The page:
It has been claimed that the average person forms a new habit in approximately 21 days. This may or may not be scientifically proven, but I’ll bet every past Seguin Caretaker had formed new habits in their first 3 weeks. This is an island, a historical home, an amazing 164 year old lighthouse – this is a different way of life here.
Our temporary home has no blinds on any of the windows or doors. It is nearly impossible to carry on with any activity without finding yourself stopped and looking outside. Is it foggy or is the sun sparkling on the ocean? What has the gulls chattering to each other? Are those visitors coming up the hill? How amazing will the sunset be tonite? Can I see Monhegan Island today? How are the lobster boats doing this morning? And seriously, sometimes you’re just staring at the beauty and not thinking at all…
New habit? We have slowed down, time has lost its demanding control of us. We wake up early, sometimes at sunrise. We go to bed after the flag comes down, unless of course the moon is shining bright, or the fog has intensified the light from the lamp above us. Then we may be out just marveling at the sky and our surroundings.
There are things to do each day to ensure that all is functioning as intended. At first we needed reminders, now becoming habits. Raise the flag first thing in morning (lower at sunset). Turn on pump to fill cistern. Prepare lighthouse & gift store for visitors. Check the batteries for the solar panels. Do maintenance on compost toilets. Check on grey water tank. Make sure marine radio is on to monitor Coast Guard activity. Take a walkie talkie with you everywhere. Sweep the floors and outside sidewalks. Walk down to lookout or cove to see moorings. Keep track of tides and wind directions. Replenish drinking water from jugs brought from shore. Not many of these things were part of our lives three weeks ago!
It is definitely springtime on the island (folks tell us summer doesn’t arrive in Maine until July). Flowers are popping up all over. Blackberry bushes are showing signs of future desserts. Crabapple trees are growing little green fruits. The birds are numerous, varied, vocal, and active! Nests with eggs can be spotted off the trails. Baby ducks learning to swim. I won’t even go into the flies, bugs, mosquitoes and harmless snakes everywhere. And of course the grass keeps demanding another cut again – soon!
The sunny days are beginning to outnumber the cloudy days. Now mind you, that doesn’t mean there won’t be fog. It actually creates a very cozy feeling when it rolls in, covering us all around the island. This is also our sign to turn on the fog signal with our handheld VHF marine radio (previously referred to as a walkie talkie – lets get this marine lingo down correctly!). Last week we listened to an exchange between the Coast Guard and a sailing vessel captain who was “dead in the water with zero visibility”. Turns out he was moored at a navigational buoy just about a 1/2 mile from us and we couldn’t even see him. And with only a dinghy at our disposal, probably couldn’t have helped anyway! They did call in SeaTow to his aid.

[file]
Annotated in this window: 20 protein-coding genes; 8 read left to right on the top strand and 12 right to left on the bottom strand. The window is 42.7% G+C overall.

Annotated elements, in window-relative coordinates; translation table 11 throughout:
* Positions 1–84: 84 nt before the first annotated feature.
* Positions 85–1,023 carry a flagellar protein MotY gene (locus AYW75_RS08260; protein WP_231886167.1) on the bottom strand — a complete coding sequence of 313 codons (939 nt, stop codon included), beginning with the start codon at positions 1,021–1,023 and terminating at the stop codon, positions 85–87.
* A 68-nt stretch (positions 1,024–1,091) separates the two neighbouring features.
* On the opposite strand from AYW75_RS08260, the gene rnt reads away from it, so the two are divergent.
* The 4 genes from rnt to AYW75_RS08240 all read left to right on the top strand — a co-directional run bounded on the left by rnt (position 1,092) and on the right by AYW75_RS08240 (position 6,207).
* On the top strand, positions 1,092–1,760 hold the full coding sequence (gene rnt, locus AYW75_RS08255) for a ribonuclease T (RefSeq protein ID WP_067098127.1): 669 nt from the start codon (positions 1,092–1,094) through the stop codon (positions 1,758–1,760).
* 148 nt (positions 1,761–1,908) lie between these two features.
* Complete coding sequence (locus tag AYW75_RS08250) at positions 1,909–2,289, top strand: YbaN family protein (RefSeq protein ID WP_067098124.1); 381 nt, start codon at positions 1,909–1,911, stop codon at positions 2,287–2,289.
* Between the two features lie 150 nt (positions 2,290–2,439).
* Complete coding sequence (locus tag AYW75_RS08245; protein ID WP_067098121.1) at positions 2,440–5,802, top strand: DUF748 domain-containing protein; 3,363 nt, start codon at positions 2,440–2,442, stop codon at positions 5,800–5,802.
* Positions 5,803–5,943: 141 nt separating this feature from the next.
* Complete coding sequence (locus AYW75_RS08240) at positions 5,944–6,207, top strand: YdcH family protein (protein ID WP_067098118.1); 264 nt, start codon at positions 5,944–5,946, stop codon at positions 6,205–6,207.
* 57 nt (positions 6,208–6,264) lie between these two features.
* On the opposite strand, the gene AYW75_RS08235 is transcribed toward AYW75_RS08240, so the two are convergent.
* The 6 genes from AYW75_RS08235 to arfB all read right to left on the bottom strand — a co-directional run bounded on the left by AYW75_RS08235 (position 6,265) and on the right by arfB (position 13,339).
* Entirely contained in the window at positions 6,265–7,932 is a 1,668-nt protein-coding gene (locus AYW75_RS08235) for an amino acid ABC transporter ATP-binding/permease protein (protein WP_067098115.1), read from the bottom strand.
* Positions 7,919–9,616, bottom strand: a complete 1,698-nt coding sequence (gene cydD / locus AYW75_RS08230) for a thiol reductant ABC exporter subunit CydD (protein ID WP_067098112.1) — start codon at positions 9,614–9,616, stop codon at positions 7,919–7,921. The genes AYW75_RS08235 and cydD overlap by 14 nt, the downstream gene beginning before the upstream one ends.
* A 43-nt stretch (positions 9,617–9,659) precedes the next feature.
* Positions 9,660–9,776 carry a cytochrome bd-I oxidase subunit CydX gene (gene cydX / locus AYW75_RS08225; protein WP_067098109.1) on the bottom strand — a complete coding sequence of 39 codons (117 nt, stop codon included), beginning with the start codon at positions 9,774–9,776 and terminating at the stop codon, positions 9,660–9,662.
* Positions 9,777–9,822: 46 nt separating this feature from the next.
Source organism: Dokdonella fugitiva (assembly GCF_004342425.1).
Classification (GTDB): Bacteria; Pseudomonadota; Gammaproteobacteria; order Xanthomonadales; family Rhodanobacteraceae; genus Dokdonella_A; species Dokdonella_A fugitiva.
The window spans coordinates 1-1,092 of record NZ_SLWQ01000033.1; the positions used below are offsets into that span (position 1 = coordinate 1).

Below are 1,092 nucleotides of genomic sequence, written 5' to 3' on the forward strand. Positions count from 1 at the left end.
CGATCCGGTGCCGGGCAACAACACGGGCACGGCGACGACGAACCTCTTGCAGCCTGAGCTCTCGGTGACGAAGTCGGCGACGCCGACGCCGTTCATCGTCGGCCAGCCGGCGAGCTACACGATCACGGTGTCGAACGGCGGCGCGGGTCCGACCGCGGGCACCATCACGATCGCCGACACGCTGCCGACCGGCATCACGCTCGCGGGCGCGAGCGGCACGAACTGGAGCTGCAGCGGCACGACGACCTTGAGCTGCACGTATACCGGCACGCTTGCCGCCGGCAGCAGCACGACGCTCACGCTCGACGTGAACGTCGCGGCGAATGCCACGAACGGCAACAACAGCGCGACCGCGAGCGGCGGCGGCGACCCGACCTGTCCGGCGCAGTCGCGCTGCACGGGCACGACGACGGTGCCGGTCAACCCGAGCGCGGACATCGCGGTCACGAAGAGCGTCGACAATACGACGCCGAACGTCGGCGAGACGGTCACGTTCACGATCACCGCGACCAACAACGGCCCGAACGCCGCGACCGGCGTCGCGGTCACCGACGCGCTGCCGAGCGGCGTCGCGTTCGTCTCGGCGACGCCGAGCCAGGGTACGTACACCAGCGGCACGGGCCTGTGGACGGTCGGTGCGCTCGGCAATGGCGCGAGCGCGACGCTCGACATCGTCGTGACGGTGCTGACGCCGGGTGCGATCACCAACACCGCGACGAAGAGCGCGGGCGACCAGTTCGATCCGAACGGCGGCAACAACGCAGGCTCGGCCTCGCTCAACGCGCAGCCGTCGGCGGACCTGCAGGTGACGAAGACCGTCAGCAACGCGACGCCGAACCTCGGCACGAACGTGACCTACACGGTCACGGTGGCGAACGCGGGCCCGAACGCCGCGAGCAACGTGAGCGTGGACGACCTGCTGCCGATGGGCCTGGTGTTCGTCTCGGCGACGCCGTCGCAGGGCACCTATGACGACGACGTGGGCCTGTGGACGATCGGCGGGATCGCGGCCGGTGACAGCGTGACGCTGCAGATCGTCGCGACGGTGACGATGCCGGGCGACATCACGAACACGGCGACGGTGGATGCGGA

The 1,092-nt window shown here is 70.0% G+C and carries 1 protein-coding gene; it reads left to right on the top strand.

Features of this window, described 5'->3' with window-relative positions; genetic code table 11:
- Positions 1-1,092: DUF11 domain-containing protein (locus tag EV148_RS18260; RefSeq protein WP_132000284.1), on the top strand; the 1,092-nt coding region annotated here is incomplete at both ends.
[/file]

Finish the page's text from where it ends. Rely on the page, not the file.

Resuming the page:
Our Wednesday “go to shore” day this week was our best yet. We didn’t try to accomplish everything possible and there were no weather nor tide issues calling us back early. So after laundry and a short-listed shopping trip, we were able to walk around Bath and get to know our little town a bit better. We sat in the afternoon sunshine out on the deck of Kennebec Tavern enjoying a leisurely lunch – with no masks! And cover your ears, Lily, dog free. Meanwhile she was back running around on Seguin “helping” the Wednesday Warriors. While we head to town, these are members of FOSILS who come out to work on a never-ending list of projects and give tours in our absence. They are currently re-arranging the museum here with upgraded and new displays – lookin good!
Last weekend was our first really busy time for visitors and tours. We had a 1/2 dozen or more boats that moored and came ashore. Even had an outrigger canoe! And Cap’n Ethan is offering a new schedule of ferry rides out to Seguin every other Sunday morning (with or without lobster). With groups of 6 or so passengers arriving every hour until late morning, we had a blast chatting with folks, giving tours, opening the gift store. Many were locals bringing their out of town guests up to the lighthouse – it was a spectacular sunny day. Even Lily had a chance to play with a couple of different visiting dogs – and she was lovin that!
So grab your boat, find a friend with a boat, or contact Ethan (Seguin Island Ferry & Fish ‘n’ Trips) and come on out to visit. We do have walking sticks to help you up the hill ; ) It would be our pleasure to share some time with you on memorable Seguin Island and hear more of your stories!